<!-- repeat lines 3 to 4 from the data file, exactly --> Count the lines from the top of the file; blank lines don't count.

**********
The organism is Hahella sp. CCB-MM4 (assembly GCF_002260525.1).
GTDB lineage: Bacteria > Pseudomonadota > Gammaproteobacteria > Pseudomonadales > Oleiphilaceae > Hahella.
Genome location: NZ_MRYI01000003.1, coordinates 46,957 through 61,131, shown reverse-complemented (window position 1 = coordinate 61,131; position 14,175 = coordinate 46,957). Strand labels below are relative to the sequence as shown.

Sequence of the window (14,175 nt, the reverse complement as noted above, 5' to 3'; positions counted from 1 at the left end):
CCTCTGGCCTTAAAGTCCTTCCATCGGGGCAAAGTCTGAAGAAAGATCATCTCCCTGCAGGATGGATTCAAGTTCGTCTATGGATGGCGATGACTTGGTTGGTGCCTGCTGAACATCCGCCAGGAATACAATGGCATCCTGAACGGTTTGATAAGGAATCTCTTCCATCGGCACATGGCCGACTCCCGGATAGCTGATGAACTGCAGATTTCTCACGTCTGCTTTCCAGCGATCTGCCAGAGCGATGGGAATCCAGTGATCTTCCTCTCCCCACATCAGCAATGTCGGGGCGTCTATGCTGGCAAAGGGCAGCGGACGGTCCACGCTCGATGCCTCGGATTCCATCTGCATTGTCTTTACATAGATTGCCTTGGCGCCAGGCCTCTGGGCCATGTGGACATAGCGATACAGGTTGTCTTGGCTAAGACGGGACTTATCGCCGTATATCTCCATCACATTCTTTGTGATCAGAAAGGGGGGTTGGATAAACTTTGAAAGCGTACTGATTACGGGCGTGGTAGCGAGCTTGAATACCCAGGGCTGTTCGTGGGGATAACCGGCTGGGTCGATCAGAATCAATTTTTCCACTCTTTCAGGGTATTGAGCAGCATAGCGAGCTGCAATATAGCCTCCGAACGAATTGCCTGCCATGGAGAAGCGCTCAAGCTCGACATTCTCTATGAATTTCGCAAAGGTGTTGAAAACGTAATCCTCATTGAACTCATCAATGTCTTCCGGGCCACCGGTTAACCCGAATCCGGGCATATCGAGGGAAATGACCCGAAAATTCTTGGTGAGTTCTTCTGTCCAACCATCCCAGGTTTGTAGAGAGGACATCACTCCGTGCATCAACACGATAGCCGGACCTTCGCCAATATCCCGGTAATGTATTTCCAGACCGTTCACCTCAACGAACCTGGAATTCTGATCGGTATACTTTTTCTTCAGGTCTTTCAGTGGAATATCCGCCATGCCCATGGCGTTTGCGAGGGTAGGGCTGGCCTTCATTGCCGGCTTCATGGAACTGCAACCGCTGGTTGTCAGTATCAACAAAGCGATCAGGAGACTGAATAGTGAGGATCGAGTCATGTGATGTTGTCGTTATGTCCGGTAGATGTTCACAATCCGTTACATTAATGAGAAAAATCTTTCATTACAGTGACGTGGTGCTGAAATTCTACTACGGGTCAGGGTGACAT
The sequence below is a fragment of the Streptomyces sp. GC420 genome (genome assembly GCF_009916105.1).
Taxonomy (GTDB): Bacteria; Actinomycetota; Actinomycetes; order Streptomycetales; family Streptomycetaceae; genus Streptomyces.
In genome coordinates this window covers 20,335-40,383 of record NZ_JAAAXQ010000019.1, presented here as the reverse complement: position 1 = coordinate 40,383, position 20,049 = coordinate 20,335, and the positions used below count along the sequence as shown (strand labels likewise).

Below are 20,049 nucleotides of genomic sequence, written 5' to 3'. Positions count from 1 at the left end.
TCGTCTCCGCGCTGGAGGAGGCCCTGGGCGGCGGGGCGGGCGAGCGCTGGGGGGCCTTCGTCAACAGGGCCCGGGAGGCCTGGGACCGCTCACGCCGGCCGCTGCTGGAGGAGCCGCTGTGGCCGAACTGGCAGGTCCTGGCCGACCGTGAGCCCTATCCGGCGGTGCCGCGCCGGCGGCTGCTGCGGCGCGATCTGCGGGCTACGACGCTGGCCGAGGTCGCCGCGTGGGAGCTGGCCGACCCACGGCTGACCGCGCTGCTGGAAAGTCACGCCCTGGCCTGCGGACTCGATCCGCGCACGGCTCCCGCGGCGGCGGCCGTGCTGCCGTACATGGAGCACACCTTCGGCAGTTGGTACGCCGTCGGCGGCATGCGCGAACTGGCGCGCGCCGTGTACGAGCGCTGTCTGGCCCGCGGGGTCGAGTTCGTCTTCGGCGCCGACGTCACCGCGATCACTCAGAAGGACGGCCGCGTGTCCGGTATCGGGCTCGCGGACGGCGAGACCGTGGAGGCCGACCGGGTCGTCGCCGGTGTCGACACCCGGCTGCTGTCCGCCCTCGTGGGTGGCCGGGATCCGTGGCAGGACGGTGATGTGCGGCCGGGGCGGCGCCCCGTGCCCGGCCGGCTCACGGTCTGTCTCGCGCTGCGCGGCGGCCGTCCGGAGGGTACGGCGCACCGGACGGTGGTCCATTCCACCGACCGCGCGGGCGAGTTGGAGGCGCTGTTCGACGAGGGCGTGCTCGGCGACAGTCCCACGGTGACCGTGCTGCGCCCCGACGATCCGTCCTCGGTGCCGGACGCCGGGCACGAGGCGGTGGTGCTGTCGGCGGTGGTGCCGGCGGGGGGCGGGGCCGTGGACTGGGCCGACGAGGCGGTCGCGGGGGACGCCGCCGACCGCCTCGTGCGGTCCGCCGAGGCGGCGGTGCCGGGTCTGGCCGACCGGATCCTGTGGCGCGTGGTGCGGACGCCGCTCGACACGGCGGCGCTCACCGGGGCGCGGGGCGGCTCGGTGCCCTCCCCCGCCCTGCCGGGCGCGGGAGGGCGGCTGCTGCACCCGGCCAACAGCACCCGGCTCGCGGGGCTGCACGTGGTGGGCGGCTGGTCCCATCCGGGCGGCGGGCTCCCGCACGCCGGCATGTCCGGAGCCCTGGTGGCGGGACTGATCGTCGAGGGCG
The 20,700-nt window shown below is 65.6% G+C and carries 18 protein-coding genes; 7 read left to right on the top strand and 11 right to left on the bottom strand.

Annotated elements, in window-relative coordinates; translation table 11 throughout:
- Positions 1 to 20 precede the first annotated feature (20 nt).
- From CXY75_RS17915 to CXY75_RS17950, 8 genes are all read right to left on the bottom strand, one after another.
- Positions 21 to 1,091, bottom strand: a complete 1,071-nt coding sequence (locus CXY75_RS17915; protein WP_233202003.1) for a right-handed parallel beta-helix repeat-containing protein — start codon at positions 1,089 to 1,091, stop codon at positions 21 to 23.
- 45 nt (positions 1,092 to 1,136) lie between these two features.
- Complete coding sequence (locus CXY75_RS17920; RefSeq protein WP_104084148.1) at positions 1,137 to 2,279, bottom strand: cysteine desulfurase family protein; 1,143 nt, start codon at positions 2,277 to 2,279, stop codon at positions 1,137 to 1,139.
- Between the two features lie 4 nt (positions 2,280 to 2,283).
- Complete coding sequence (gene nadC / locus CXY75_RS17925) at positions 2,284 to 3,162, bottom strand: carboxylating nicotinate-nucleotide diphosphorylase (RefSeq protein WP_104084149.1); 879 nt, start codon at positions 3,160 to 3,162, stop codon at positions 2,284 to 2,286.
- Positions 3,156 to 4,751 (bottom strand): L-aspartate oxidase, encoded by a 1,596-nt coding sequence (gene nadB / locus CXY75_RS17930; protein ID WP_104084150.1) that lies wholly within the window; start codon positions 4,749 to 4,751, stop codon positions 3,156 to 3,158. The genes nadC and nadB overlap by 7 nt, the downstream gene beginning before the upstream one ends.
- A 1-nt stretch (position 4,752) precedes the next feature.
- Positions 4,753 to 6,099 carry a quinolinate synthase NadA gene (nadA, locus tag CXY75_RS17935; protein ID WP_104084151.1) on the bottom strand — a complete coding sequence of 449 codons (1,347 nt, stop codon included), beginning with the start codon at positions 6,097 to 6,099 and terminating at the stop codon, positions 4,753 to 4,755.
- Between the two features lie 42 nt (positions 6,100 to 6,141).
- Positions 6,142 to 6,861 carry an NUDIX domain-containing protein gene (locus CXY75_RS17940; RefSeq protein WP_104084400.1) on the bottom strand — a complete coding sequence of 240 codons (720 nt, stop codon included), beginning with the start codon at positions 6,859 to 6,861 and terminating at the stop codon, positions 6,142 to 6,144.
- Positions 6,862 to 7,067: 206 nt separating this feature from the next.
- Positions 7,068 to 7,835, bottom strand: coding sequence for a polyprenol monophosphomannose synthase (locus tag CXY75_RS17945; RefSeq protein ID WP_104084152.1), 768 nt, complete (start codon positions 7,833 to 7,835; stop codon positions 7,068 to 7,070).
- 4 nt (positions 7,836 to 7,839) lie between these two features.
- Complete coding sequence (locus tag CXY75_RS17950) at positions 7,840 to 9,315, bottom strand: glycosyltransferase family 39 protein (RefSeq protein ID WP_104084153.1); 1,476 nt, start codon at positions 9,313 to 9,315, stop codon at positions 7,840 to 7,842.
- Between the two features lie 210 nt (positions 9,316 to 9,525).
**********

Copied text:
Genome location: NZ_MRYI01000003.1, coordinates 46,957 through 61,131, shown reverse-complemented (window position 1 = coordinate 61,131; position 14,175 = coordinate 46,957). Strand labels below are relative to the sequence as shown.

Sequence of the window (14,175 nt, the reverse complement as noted above, 5' to 3'; positions counted from 1 at the left end):